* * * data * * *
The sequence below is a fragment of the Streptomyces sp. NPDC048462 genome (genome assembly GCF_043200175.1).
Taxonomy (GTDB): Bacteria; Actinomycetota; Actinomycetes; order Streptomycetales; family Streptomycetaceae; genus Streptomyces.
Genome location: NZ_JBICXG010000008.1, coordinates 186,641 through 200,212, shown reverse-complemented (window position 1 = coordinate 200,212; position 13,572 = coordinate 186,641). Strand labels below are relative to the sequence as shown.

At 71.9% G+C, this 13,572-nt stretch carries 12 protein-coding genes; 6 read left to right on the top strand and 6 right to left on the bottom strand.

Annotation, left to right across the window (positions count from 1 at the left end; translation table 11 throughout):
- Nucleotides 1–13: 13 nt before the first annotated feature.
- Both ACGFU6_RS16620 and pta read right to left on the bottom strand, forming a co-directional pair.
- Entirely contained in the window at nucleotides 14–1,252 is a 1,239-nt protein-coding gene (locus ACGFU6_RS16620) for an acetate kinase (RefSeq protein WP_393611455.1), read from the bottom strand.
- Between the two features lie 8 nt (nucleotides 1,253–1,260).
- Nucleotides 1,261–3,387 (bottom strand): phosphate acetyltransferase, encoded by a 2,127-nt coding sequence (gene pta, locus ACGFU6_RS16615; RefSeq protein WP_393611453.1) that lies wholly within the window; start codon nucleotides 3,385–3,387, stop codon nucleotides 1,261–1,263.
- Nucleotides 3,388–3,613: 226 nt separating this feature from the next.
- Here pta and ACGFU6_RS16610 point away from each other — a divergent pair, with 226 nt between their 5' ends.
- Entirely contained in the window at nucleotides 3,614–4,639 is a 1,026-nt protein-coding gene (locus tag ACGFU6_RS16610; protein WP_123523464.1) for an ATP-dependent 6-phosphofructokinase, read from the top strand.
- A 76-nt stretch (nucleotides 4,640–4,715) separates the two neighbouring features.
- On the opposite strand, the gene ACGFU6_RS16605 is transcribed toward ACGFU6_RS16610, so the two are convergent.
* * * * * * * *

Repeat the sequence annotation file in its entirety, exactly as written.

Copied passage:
The sequence below is a fragment of the Streptomyces sp. NPDC048462 genome (genome assembly GCF_043200175.1).
Taxonomy (GTDB): Bacteria; Actinomycetota; Actinomycetes; order Streptomycetales; family Streptomycetaceae; genus Streptomyces.
Genome location: NZ_JBICXG010000008.1, coordinates 186,641 through 200,212, shown reverse-complemented (window position 1 = coordinate 200,212; position 13,572 = coordinate 186,641). Strand labels below are relative to the sequence as shown.

At 71.9% G+C, this 13,572-nt stretch carries 12 protein-coding genes; 6 read left to right on the top strand and 6 right to left on the bottom strand.

Annotation, left to right across the window (positions count from 1 at the left end; translation table 11 throughout):
- Nucleotides 1–13: 13 nt before the first annotated feature.
- Both ACGFU6_RS16620 and pta read right to left on the bottom strand, forming a co-directional pair.
- Entirely contained in the window at nucleotides 14–1,252 is a 1,239-nt protein-coding gene (locus ACGFU6_RS16620) for an acetate kinase (RefSeq protein WP_393611455.1), read from the bottom strand.
- Between the two features lie 8 nt (nucleotides 1,253–1,260).
- Nucleotides 1,261–3,387 (bottom strand): phosphate acetyltransferase, encoded by a 2,127-nt coding sequence (gene pta, locus ACGFU6_RS16615; RefSeq protein WP_393611453.1) that lies wholly within the window; start codon nucleotides 3,385–3,387, stop codon nucleotides 1,261–1,263.
- Nucleotides 3,388–3,613: 226 nt separating this feature from the next.
- Here pta and ACGFU6_RS16610 point away from each other — a divergent pair, with 226 nt between their 5' ends.
- Entirely contained in the window at nucleotides 3,614–4,639 is a 1,026-nt protein-coding gene (locus tag ACGFU6_RS16610; protein WP_123523464.1) for an ATP-dependent 6-phosphofructokinase, read from the top strand.
- A 76-nt stretch (nucleotides 4,640–4,715) separates the two neighbouring features.
- On the opposite strand, the gene ACGFU6_RS16605 is transcribed toward ACGFU6_RS16610, so the two are convergent.